China’s largest developer posts record 96% profit slump

Published Tue, Aug 30, 2022 · 04:24 PM

COUNTRY Garden Holdings said first-half earnings plunged 96 per cent, the most since its 2007 listing in Hong Kong, as China’s property crisis engulfed the nation’s largest developer by sales.

Unaudited net profit slumped to 612 million yuan (S$123.5 million) in the 6 months ended June, a filing by the Foshan-based company showed Tuesday. Core net profit, which adjusts for items including property revaluations, dropped 68 per cent.

Country Garden had earlier warned that earnings would tumble, underscoring how the sector’s woes have spread to developers once considered to be relatively safe. The company is trying to shore up its balance sheet after losing its investment grade at Fitch Ratings and Moody’s Investors Service.

Unlike its largest peers, Country Garden focuses on the lower end of the market, making it more vulnerable to weakening demand from homebuyers during an economic slowdown. Many of its customers are migrant workers who are finding it harder to upgrade residences as incomes dwindle and job security worsens.

Shares of Country Garden fell as much as 3.9 per cent on Tuesday afternoon in Hong Kong trading, extending this year’s decline to 64 per cent. Most of its offshore bonds are below 50 cents on the US dollar, after some traded near face value earlier this year.

Other key figures from the results:

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  • Revenue shrank 31 per cent from a year earlier
  • Gross margin declined to a record low of 10.6 per cent
  • The builder continued to meet 2 of the “three red lines” – debt metrics imposed on developers as part of a crackdown on leverage in the industry – according to Bloomberg calculations based on company data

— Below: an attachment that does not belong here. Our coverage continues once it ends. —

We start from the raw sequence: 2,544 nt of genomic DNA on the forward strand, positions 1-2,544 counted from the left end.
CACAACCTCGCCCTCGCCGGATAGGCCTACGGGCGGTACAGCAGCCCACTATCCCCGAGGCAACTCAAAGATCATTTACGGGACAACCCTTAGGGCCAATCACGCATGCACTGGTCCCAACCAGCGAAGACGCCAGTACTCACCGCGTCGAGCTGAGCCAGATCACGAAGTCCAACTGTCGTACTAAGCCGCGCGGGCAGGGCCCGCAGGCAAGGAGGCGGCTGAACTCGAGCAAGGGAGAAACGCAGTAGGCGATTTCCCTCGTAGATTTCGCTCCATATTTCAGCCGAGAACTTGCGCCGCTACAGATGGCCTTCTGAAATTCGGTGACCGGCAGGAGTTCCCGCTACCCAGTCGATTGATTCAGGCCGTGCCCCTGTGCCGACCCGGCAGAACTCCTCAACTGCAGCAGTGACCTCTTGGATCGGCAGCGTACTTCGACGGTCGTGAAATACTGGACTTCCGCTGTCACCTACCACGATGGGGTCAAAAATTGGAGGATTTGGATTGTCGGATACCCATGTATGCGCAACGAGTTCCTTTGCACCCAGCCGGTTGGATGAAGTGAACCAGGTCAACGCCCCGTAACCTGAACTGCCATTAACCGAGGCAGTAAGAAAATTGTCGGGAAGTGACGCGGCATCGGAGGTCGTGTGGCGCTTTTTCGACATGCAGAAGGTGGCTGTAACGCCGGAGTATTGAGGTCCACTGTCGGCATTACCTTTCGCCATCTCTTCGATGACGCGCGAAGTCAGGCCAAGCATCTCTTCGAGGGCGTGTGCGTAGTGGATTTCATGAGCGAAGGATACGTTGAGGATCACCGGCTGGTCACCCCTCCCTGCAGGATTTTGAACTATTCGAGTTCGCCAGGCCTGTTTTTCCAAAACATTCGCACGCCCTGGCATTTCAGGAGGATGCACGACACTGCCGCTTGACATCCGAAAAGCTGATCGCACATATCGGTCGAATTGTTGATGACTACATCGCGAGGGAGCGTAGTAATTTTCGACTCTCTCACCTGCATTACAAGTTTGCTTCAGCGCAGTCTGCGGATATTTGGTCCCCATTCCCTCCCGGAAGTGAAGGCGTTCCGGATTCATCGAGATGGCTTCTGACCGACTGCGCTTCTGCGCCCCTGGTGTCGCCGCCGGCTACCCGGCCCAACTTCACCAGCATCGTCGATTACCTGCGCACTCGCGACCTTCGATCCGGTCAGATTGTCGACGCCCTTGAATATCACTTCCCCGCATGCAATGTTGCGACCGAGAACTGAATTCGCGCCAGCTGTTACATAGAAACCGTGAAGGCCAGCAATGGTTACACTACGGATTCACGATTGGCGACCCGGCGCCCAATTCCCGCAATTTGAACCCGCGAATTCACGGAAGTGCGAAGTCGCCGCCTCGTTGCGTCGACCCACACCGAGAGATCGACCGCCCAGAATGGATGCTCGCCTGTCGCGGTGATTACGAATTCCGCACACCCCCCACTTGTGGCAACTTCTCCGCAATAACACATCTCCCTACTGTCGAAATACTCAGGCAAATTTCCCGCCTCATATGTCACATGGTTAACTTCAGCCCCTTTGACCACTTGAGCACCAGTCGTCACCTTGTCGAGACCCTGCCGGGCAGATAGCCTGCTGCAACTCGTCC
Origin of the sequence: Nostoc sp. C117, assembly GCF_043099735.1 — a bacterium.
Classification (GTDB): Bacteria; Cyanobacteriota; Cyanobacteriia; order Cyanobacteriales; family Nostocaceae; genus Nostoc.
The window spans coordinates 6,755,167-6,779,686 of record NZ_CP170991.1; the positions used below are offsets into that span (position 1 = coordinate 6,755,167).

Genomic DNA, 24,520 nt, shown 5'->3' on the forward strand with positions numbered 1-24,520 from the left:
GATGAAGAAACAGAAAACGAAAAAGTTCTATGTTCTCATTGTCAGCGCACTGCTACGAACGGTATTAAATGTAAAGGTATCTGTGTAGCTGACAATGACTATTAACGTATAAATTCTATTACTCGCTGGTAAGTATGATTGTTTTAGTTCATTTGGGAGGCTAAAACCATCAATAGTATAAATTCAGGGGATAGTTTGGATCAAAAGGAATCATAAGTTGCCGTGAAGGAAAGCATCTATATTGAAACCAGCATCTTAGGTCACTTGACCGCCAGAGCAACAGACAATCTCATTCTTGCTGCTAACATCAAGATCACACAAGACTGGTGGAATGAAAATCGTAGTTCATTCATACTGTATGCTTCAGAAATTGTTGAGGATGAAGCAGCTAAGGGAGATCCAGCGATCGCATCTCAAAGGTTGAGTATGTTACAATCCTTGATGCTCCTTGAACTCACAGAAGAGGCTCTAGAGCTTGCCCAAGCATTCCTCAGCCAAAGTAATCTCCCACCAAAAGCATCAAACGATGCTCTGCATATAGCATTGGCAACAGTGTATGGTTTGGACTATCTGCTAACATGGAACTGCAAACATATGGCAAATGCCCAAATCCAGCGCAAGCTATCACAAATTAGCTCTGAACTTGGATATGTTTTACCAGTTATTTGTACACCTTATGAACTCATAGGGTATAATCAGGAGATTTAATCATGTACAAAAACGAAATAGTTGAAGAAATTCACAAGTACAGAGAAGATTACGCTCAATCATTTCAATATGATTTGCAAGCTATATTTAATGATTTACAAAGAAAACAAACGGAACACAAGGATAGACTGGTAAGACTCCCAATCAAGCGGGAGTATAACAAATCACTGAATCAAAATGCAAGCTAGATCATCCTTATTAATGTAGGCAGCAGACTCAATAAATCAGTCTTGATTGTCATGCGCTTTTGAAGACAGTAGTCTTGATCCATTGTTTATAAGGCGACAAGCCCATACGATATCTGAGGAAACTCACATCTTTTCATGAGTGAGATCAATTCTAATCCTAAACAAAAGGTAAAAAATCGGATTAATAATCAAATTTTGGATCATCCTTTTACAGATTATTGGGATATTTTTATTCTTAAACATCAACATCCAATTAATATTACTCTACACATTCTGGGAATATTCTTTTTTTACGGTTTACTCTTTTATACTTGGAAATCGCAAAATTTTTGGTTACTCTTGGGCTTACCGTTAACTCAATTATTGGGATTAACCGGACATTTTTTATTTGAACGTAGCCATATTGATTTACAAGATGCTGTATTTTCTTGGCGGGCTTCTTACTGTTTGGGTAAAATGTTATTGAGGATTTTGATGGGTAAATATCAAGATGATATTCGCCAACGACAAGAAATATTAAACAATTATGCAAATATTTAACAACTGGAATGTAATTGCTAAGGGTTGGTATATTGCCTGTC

• Net debt to equity improved, while cash coverage to short-term debt slipped
  • Liabilities to assets climbed slightly to 74 per cent, still breaching an imposed 70 per cent ceiling

The company provided 34.7 billion yuan in guarantees for certain liabilities of joint ventures and other parties, down from 43.2 billion yuan at the end of 2021.

A sector-wide liquidity crunch has prompted concerns about debt repayment for even the largest developers, and many have sought extensions. Chinese authorities have recently stepped up support for the debt-straddled industry, including on fundraising.

On a positive note, Country Garden was among developers chosen to sell new onshore bonds with a state-owned entity’s guarantee, part of regulatory efforts to stem the cash squeeze. Rival Longfor Group Holdings sold a 1.5 billion yuan bond last week near the lower end of the initial price range.

A Country Garden executive assured investors in mid-August that its cash flow remained strong even under extreme stress tests. Still, it has taken steps to shore up financing. Last month, it sold stock at a 13 per cent discount to raise HK$2.83 billion (US$361 million), with some of the proceeds to be used to repay offshore debt. BLOOMBERG

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